To use the apparatus, a runner may start at one end of the mat 10 just in front of its respective backstop 12 and sprint toward the other. Just before he strikes the latter backstop 12 he turns his body around toward the opposite direction. The panels 38 are of sufficient size and resiliency so that the runner is rebounded therefrom at substantially the same speed as that with which he struck them. As a working example each backstop 12 may have an overall height and width of about 10 feet and 8 feet, respectively, the panels 38 themselves being about 6 feet wide and 8 feet high. As the runner is rebounded by each panel 38, he is elevated somewhat owing to the inclination of the backstop 12. Inclination of the panels 38 from the vertical is not mandatory. It is helpful, however, if the included angle between the mat 10 and the panel 38 is more than 90° in order to elevate the runner enough on the rebound to enable him better to be "in stride" when his feet strike the mat 10, whence he can continue back along the mat 10 to the opposite end without any substantial interruption. Adjustment of the inclination of the panels 38, of course, is achieved by means of the telescoping legs 30 and clamps 36. The reversing procedure is repeated as many times as is necessary to complete whatever longer distance the runner is traversing, and is readily and quickly learned.
By placing one or more, depending upon the length of the mat 10, hurdles 44 between the backstops 12, a hurdle race can be conducted. Two runners can use the apparatus at the same time by each starting midway along the mat 10 facing in opposite directions and then running toward the respective backstops 12, thus avoiding two runners at the same backstop at the same time. The runners merely pass each other in opposite directions in between as they race back and forth. A shuttle relay race can be conducted in the same manner, the baton being exchanged at the starting point midway along the mat 10. If different types of races are to be conducted at the same time, or one type of race between a larger number of runners is to be held simultaneously, several sets of the apparatus can be used side-by-side on the gymnasium floor as shown in FIG. 2, one set for each runner or in some circumstances for each pair of runners, whereby the mats 10 form a series of parallel lanes of equal length. In the case of shorter sprint type races, as well as shuttle relay races, the set-up shown in FIG. 3 may be used with a backstop 12 at one end only of the mats 10. The runners start at the free ends of the mats 10, reverse themselves at the other ends and finish at the free ends, exchanging the batons in the case of a relay race at the free ends. Each runner thus traverses a mat 10 only twice. As previously pointed out, even the single backstops 12 in effect double the length of the mats 10 and permit some types of races to be conducted in a relatively small area of the gymnasium when larger areas are not available or necessary. Experience has shown that in the case of the double backstop arrangements of FIGS. 1 and 2 the minimum feasible distance between the backstops is about 40 to 50 feet. In the case of that of FIG. 3, the minimum feasible length of the lane or mat has also proved to be about the same. With distances much less than these the running aspect is overwhelmed by the reversing aspect, becoming more a succession of turns than a race. The same would be true in the case of swimming if the length of the pool were below a certain minimum.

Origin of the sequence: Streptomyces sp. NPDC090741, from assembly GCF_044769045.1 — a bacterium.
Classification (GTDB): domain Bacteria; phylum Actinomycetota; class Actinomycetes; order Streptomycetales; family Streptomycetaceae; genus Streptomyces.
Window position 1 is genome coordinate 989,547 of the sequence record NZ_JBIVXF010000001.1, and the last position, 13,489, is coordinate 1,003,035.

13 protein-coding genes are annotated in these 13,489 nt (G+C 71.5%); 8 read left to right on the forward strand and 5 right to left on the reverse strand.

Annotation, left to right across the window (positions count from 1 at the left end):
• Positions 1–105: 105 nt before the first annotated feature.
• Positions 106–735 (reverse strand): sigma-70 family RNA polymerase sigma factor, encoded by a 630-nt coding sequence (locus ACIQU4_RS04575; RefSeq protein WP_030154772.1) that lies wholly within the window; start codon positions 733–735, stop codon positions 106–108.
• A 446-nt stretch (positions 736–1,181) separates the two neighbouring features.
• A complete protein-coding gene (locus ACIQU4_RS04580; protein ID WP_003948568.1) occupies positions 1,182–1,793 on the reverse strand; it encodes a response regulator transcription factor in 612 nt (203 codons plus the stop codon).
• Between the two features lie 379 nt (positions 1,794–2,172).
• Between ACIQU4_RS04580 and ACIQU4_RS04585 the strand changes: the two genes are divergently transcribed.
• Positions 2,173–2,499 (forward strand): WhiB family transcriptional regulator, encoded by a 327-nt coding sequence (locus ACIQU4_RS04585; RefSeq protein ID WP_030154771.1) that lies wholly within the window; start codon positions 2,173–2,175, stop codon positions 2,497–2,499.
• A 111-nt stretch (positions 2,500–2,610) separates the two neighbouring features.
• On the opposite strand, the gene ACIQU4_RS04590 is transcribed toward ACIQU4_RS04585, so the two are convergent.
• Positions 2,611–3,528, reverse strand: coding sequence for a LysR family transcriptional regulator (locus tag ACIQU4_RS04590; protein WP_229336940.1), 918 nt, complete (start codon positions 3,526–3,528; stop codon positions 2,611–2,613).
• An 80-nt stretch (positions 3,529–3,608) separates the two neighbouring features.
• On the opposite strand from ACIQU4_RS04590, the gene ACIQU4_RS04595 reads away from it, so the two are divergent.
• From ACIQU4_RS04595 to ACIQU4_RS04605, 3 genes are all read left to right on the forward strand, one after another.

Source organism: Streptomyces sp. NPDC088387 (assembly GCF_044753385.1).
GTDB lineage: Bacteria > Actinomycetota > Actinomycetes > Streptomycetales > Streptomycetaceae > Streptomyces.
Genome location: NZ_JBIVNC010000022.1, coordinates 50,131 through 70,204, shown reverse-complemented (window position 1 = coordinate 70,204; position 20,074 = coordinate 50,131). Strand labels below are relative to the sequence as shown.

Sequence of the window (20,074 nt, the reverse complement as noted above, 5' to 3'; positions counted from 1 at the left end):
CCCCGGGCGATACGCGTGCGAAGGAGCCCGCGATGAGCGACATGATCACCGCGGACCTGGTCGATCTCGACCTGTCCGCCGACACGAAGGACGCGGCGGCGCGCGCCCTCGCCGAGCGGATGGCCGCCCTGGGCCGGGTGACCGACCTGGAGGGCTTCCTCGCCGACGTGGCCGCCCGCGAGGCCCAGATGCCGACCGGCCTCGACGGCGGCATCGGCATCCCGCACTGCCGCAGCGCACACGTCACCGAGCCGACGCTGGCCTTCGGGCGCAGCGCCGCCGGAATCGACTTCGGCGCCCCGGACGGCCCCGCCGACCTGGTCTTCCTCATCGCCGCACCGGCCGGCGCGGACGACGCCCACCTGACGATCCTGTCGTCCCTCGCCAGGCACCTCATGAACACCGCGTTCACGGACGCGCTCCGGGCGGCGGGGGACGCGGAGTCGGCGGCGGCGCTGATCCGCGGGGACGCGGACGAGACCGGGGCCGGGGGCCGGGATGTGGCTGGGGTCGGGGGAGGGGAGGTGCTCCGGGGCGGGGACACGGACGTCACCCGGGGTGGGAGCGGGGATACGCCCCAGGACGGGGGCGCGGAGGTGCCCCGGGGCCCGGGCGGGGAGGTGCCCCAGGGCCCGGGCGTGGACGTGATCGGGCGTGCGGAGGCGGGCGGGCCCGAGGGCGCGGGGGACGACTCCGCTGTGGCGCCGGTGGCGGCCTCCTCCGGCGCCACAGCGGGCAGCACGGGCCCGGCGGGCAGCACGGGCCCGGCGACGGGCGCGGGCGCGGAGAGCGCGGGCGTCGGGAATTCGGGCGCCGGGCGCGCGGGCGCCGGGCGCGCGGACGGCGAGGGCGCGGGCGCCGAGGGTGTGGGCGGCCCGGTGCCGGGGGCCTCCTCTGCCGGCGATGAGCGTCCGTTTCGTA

Accordingly, the apparatus of the present invention is very flexible and can be used and adapted for the conduct indoors of many types of running contests. At the same time, it is readily removed to clear the gymnasium floor for other activities simply by rolling up the mat 10 and detaching the floor screws 28. It will be understood, of course, that other methods of securing the backstops 12 can be used in place of the screws 28 and floor plates. The backstops 12 could, for instance, be braced against opposing walls of the gymnasium and weighted down to prevent them tipping. They are also easily stored simply by detaching the pivoted ends 34 of the legs 30 and folding the latter and the frames 14 down on the base rails 24.
Though the present invention has been described in terms of particular embodiments, being the best modes known of carrying out the invention, it is not limited to those embodiments alone. Instead, the following claims are to be read as encompassing all adaptations and modifications of the invention falling within its spirit and scope.